Java Junkies

I realize I am writing this post a day late. Things were crazy at work yesterday…But I’m still determined to write two more blog articles for the letter K today.

A while ago, I decided I wanted to start a cafe. This cafe would have a strong community focus, because there was a survey done saying that Vancouver lacks a sense of community. I took a 3-month business class to learn how to open a business, with the cafe as my main focus. The class ended at the end of March, but I still have the intention to open the cafe at some point. During my class, we had a “Market Research” module, in which we looked at the markets we were hoping to go into. It turns out, coffee is a huge market…and quite addictive as well. (I realize that coffee starts with a C, but I’m writing about it under J as in “Java.”)

Back in 2010, a press release was published claiming that the organic coffee market in North America tops $1.4 billion. That’s a lot of money. That’s even more than the markets for certain diseases out there…And caffeine is probably just as addicting, if not more. But, according to WebMD:

Caffeine is a stimulant to the central nervous system, and regular use of caffeine does cause mild physical dependence. But caffeine doesn’t threaten your physical, social, or economic health the way addictive drugs do. (Although after seeing your monthly spending at the coffee shop, you might disagree!)

They say if you stop drinking coffee abruptly, you will have symptoms such as headaches, fatigue, irritability, depression, difficulty concentrating…But only for a day or two.

I’m no medical professional, but I beg to differ, based on my own experience, and my observation of others. How many of us see our colleagues at the office drinking cup after cup? Coffee to them is like air, and they can’t get through the day without it. Some people, myself included, cannot function in the morning without at least one cup (luckily, I usually only need one per day and if I have more than one, I get nauseous). And when we stop drinking it, we turn into crabby, horrible, sleepy individuals. I tried quitting coffee once, and I had a week of withdrawal symptoms. The next time I tried to quit, I decided to wean off of it by cutting the caffeinated coffee down bit by bit and adding more and more decaf. That worked pretty well, until I started drinking coffee again. I just couldn’t stay away from it. And this article’s author agrees – cut it down slowly so you can still enjoy coffee, but the decaf version.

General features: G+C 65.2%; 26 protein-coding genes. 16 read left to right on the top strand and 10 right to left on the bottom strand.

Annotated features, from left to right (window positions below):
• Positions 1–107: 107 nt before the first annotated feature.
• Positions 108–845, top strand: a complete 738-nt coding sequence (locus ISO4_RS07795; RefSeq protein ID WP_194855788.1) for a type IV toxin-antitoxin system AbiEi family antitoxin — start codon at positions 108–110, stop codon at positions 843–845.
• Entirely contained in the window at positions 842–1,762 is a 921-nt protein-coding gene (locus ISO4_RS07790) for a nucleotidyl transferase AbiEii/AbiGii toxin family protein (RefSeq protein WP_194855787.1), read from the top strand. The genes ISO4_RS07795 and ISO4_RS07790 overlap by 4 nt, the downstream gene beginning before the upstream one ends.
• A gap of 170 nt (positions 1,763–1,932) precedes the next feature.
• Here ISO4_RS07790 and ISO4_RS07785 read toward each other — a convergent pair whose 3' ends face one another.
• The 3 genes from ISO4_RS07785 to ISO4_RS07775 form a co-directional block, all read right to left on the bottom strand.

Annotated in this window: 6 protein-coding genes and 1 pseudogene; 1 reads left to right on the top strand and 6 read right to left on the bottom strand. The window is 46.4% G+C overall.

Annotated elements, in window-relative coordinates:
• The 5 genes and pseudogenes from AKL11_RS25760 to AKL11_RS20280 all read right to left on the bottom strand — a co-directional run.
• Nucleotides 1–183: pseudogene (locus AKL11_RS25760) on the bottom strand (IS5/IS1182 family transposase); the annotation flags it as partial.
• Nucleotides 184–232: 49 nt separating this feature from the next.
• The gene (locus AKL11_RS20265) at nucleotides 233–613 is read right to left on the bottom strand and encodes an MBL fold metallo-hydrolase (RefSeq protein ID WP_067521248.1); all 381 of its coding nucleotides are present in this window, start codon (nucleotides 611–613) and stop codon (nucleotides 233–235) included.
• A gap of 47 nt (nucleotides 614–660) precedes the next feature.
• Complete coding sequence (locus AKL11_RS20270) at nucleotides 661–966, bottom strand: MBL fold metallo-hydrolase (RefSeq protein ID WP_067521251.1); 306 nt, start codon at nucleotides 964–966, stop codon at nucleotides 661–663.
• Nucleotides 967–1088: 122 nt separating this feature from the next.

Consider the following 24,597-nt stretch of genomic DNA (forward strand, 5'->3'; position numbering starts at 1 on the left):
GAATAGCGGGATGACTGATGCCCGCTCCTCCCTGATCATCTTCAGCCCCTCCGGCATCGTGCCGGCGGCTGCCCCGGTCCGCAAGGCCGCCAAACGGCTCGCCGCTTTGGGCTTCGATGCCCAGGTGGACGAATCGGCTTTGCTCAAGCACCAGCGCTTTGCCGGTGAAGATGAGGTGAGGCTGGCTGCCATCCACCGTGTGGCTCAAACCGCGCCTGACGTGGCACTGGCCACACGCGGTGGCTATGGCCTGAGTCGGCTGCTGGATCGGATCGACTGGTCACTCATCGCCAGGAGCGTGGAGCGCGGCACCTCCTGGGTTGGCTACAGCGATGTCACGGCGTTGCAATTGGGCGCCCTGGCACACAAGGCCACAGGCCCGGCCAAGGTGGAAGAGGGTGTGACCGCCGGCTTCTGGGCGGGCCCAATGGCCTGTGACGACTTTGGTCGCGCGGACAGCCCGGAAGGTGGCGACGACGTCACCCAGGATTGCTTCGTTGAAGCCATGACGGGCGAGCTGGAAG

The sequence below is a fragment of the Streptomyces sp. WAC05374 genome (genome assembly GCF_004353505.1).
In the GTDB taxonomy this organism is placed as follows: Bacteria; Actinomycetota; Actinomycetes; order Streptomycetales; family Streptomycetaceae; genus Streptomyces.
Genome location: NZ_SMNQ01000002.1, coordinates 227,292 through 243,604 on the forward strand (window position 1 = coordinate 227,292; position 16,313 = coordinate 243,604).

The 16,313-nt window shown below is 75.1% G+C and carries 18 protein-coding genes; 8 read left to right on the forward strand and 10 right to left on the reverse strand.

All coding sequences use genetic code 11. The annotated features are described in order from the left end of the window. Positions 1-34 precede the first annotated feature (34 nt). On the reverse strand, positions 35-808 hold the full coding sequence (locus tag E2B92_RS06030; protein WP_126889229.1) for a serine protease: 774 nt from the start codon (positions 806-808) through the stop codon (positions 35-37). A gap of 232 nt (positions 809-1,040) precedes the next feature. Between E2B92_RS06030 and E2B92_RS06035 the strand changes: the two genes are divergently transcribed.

Give me coffee and no one gets hurt! Haha...Mwahaha...MWAHAHAHA.

Give me coffee and no one gets hurt! Haha…Mwahaha…MWAHAHAHA.

Just how addictive is that java? This paper, by a student at Bryn Mawr College in Pennsylvania, says:

The body develops a dependence on caffeine which is very obvious; stop drinking coffee for a day after being a regular drinker and get a headache, then drink coffee and it goes away. Some call this an addiction, coining terms such as “caffeinisme” and “caffeine withdrawal syndrome,” and classify caffeine as a mind-altering drug. […] The fact that caffeine is a drug cannot be denied. It effects the entire body in many ways, many involving chemical interactions in the central nervous system.

(And yes, she does cite her sources.)

In addition, my father, who is a Harvard-educated doctor, recommends medical marijuana for patients with severe chronic illnesses in Colorado. He talks at events around the state, and even around the United States. He likes to open one of his talks by saying, “There is a drug on the market which has horrible withdrawals, such as headaches, fatigue, concentration problems, and depression. What drug is this?” (Pause for dramatic effect.) “Coffee.” Then he goes on to say that marijuana has no addictive properties. (That’s a topic for another time.)

Not to mention, caffeine, cocaine, and heroin all increase dopamine levels in the same way. Apparently, they all “manipulate dopamine levels by slowing down the rate of dopamine reabsorption.”

Then again, that java you slurp every morning has good health benefits as well:

  • Regular coffee drinkers were 80 percent less likely to develop Parkinson’s disease.
  • Two cups a day reduced subjects’ risk for colon cancer by 20 percent.
  • Two cups a day caused an 80 percent drop in the odds of developing cirrhosis.
  • Two cups a day cut the risk of developing gallstones in half.

(I have to wonder about that last one. I can’t help thinking, “Of course it cuts the risk of developing gallstones. It’s really acidic!”)

There seems to be some contention on coffee. Some say it’s healthy for you, some say it’s not. Everyone agrees that it affects the levels of dopamine in your brain. Like many things we ingest, no one agrees on whether they’re good or bad, safe or unsafe. But one thing is for sure – most people in the developed world have turned into java junkies. This can be witnessed by the number of Starbucks you find in a given city (there are 20,891 in 62 countries). I recently found out from a friend that Helsinki, Finland only has one, and that’s in the airport. I was astonished.

I think someone had a bit too much caffeine when they attacked this cup...

I think someone had a bit too much caffeine when they attacked this cup…

Should you stop drinking coffee? Should you keep drinking it? Should you start if you don’t? I’ll leave that one up to you. Just know that if you want to stop, you might have a pretty hard time doing it.

***This post is part of the Blogging from A-Z April challenge. Starting with A, every post in April will be about a topic starting with a letter of the alphabet, consecutively. For more information, please visit the official page.***


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